Get the Flash Player to see the slideshow.

Mosquitoes? Not This Girl!

The first day of our Amazon Rainforest experience blew me away. My entire life I have fantasized about experiencing the sights, sounds and smells of the jungle. The actual experience was all that and more. Going to bed on the first night in our little bungalow made of bamboo and palm leaves, I anticipated what the second day in the Rainforest had in store.

Amazon hut

Greg standing outside our hut in the Amazon.

We awoke early the next day to the sounds of roosters, competing birds and a multitude of insects. Breakfast of fried egg, toast, and plantains awaited us. I had difficulty eating due to the lack of sanitation (soap was no where to be found), but Greg had no problem with this; finishing his meal in record time. Thunderstorms approaching, we hiked 5km back to the Madre de Dios River.

path into the Amazon

Greg walking over a swamp area in the Amazon.

We took another pekye-pekye (this time a much faster one) further dowillegal Gold Boatn the river. Along the way we passed numerous illegal gold boats. People live aboard these little boats, suck up the river silt, screen the large rocks out, then examine what is left for gold. It was fascinating to watch. After about 45 minutes on the pekye-pekye (they are called this because of the sound they make) we arrived at Taricaya Ecological Reserve which is a Projects Abroad program with about 10 volunteers from all over the world studying biodiversity, market value of young mahogany trees, animal habitats and rescuing native animals. The most fascinating part to me was watching and interacting with all the rescued animals which consisted of 4 different types of monkeys, parrots, toucans, macaws, otters, tapirs, jaguar, baby puma, and a cat that reminded me of the feline in Shrek (with those huge eyes…so cute.) The entire time here I thought of my sister Kiley and how this place is right up her alley. Kiley, if you ever want to take some time off, this is a place you should definitely look into. My favorite animals to interact with were of course the monkeys. They were so playful and we really got to get up close and personal. I fed them while Greg held hands with some of the spider monkeys. They seemed to enjoy our presence and didn’t seem frightened at all.

feeding monkeys

naughty monkeys

Greg getting friendly






After enjoying the rescued animals we hiked 30 minutes back into the Amazon, destination canopy bridge. Without machinery, the bridge was built in 6 months by volunteers 5 years ago and is an impressive thing to witness and experience. The first platform is 70 feet high and is connected to the second platform 150 feet above the jungle canopy via a 1,000 foot bridge. Needless to say, I was a bit nervous. If Herb Dietz was present, no way we would have been allowed to traverse the swaying span.

 With risk comes reward:

Canopy Bridge v5

Amazon Canopy v3

Canopy Bridge v11






Having experiencing the canopy bridge, we headed back to the Reserve for a lunch of rice, chicken, and potatoes while the skies opened and let out a fierce rain storm. Our time in the Amazon Rainforest was coming to an end as we boarded the pekye-pekye one last time headed back to Puerto Maldonaldo.

raining in the Taricaya Ecological Preserve

Watching the rain while eating lunch at Taricaya Ecological Reserve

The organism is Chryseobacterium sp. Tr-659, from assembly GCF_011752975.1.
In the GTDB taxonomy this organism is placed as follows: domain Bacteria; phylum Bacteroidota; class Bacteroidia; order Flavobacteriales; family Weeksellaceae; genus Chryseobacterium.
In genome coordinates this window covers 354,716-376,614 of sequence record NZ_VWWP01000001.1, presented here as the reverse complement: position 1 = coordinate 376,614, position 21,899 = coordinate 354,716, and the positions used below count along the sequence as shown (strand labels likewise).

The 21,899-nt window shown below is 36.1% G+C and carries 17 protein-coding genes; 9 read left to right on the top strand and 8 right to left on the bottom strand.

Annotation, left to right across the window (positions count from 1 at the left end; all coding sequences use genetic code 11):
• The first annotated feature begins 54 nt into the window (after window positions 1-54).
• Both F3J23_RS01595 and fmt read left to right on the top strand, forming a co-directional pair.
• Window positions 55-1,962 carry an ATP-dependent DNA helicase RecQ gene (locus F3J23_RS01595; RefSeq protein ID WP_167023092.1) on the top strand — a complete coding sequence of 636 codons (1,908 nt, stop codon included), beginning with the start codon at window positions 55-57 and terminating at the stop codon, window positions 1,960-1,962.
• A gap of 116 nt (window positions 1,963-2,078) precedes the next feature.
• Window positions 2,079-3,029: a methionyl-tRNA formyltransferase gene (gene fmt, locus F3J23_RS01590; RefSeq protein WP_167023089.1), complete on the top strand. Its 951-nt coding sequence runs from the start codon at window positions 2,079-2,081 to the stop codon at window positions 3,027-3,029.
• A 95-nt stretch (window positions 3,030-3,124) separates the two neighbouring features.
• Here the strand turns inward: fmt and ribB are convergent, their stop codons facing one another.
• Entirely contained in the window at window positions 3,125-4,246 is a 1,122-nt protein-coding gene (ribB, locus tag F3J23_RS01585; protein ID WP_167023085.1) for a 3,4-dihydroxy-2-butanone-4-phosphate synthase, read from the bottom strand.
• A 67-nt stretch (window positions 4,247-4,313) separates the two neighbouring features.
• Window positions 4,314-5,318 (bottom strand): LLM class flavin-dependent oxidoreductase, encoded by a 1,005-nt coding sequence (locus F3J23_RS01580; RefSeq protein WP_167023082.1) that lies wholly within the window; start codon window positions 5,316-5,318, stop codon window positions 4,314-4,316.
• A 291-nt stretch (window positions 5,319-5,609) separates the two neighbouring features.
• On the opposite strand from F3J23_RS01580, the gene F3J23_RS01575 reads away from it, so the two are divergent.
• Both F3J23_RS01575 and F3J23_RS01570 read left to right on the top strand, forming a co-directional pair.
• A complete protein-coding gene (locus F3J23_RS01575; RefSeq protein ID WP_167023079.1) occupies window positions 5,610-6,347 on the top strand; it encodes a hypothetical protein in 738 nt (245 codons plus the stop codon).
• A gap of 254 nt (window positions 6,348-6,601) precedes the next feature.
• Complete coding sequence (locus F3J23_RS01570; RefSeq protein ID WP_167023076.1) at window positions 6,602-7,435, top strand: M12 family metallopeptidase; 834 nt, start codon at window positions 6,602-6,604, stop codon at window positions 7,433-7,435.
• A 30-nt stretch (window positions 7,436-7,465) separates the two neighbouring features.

For those of you who know me, you should know that bugs, especially the nasty mosquitoes seem to  flock to me wherever I go. I can have 100 bites after applying bug spray while those who are with me experience no bites. After drowning myself with Off, DEET 45% and soaking my clothes in permethrin, I am proud to report that after spending two whole days in the Amazon I came away with only one bite. I was one happy camper!

- Ash

Tips for the ladies or metro-sexual men:

1.  Overnighting in the Rainforest can be a bit rough.  Expect dirty showers with a tiny sheet protecting you from exposing yourself to the local men.  Needless to say, ALWAYS wear flip flops!

2.  Toilets (if there are any) are disgusting.  Like I mentioned earlier, soap is hard to come by.  Bring sanitizer.

3.  Don’t grow to accustomed to the chickens roaming the land.  More than likely they will be your dinner that night.

4.  All in all, just be prepared to rough it!

  • Belinda Connell

    What a bridge, you only see that in National Geographic magazines… sounds like all is well and a new adventure each day. Your mom was VERY VERY happy with her call on the internet, you made her day!
    celebrated labor day at Hoisington and the lake, very cool and humid here. Think of you both often, love you lots.

  • kileyjo

    Ashley, after looking at the pictures and reading your experiences, you are exactly right! I would love love love to visit the Amazon Rainforest…and will one day!! I am enjoying the blog sooo much…so keep it up!! It makes my day every time I get an email saying a new blog entry has been made :0)

    Love you guys,

  • fofs

    Kiley, being both animal lovers, I know you would go nuts over all the
    animals. You should have seen these 2 month old baby pumas… so
    fierce yet cuddly at the same time.

  • kileyjo

    Oh how cute!! Do you guys have more pictures?

  • fofs

    Yup, we are working on our Flickr account and will add that to the
    blog. Toby will like the photo of Ash trying dog meat… JK!

    - Greg

  • fofs

    Yup, we are working on our Flickr account and will add that to the
    blog. Toby will like the photo of Ash trying dog meat… JK!

    - Greg

Powered by Wordpress | Designed by Elegant Themes